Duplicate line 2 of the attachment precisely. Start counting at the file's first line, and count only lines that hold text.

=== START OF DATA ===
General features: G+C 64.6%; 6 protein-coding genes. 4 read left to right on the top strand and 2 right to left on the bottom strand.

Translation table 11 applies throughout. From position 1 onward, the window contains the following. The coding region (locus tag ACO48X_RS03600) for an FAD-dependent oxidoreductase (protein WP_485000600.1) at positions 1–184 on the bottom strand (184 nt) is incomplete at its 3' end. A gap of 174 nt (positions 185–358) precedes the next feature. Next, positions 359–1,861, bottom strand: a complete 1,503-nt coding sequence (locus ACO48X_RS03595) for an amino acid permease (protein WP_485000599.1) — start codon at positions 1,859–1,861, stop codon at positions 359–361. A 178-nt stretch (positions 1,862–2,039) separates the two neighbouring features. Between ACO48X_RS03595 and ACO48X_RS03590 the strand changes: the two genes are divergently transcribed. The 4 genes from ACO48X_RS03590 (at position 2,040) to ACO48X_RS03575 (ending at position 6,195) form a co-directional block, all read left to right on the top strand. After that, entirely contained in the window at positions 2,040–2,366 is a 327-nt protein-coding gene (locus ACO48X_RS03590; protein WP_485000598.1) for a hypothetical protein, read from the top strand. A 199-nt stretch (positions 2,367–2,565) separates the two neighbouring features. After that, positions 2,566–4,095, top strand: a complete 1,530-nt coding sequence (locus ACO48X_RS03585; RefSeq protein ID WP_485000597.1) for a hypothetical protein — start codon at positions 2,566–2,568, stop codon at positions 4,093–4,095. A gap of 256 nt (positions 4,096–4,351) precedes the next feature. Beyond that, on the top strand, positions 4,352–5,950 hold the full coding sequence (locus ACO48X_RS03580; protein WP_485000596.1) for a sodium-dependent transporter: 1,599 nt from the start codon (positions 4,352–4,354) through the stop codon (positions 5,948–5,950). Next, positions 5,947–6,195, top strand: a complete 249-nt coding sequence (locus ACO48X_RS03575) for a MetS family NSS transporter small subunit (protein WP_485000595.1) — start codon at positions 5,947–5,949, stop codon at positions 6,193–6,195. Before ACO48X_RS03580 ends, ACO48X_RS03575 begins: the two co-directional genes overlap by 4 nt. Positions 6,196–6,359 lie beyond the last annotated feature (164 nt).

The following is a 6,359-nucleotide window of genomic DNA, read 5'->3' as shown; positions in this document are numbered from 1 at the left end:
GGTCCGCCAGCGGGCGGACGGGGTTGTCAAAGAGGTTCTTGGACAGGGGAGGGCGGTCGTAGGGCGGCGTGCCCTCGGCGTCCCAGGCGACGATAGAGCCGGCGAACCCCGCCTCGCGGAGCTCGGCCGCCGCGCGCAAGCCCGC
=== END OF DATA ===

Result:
Translation table 11 applies throughout. From position 1 onward, the window contains the following. The coding region (locus tag ACO48X_RS03600) for an FAD-dependent oxidoreductase (protein WP_485000600.1) at positions 1–184 on the bottom strand (184 nt) is incomplete at its 3' end. A gap of 174 nt (positions 185–358) precedes the next feature. Next, positions 359–1,861, bottom strand: a complete 1,503-nt coding sequence (locus ACO48X_RS03595) for an amino acid permease (protein WP_485000599.1) — start codon at positions 1,859–1,861, stop codon at positions 359–361. A 178-nt stretch (positions 1,862–2,039) separates the two neighbouring features. Between ACO48X_RS03595 and ACO48X_RS03590 the strand changes: the two genes are divergently transcribed. The 4 genes from ACO48X_RS03590 (at position 2,040) to ACO48X_RS03575 (ending at position 6,195) form a co-directional block, all read left to right on the top strand. After that, entirely contained in the window at positions 2,040–2,366 is a 327-nt protein-coding gene (locus ACO48X_RS03590; protein WP_485000598.1) for a hypothetical protein, read from the top strand. A 199-nt stretch (positions 2,367–2,565) separates the two neighbouring features. After that, positions 2,566–4,095, top strand: a complete 1,530-nt coding sequence (locus ACO48X_RS03585; RefSeq protein ID WP_485000597.1) for a hypothetical protein — start codon at positions 2,566–2,568, stop codon at positions 4,093–4,095. A gap of 256 nt (positions 4,096–4,351) precedes the next feature. Beyond that, on the top strand, positions 4,352–5,950 hold the full coding sequence (locus ACO48X_RS03580; protein WP_485000596.1) for a sodium-dependent transporter: 1,599 nt from the start codon (positions 4,352–4,354) through the stop codon (positions 5,948–5,950). Next, positions 5,947–6,195, top strand: a complete 249-nt coding sequence (locus ACO48X_RS03575) for a MetS family NSS transporter small subunit (protein WP_485000595.1) — start codon at positions 5,947–5,949, stop codon at positions 6,193–6,195. Before ACO48X_RS03580 ends, ACO48X_RS03575 begins: the two co-directional genes overlap by 4 nt. Positions 6,196–6,359 lie beyond the last annotated feature (164 nt).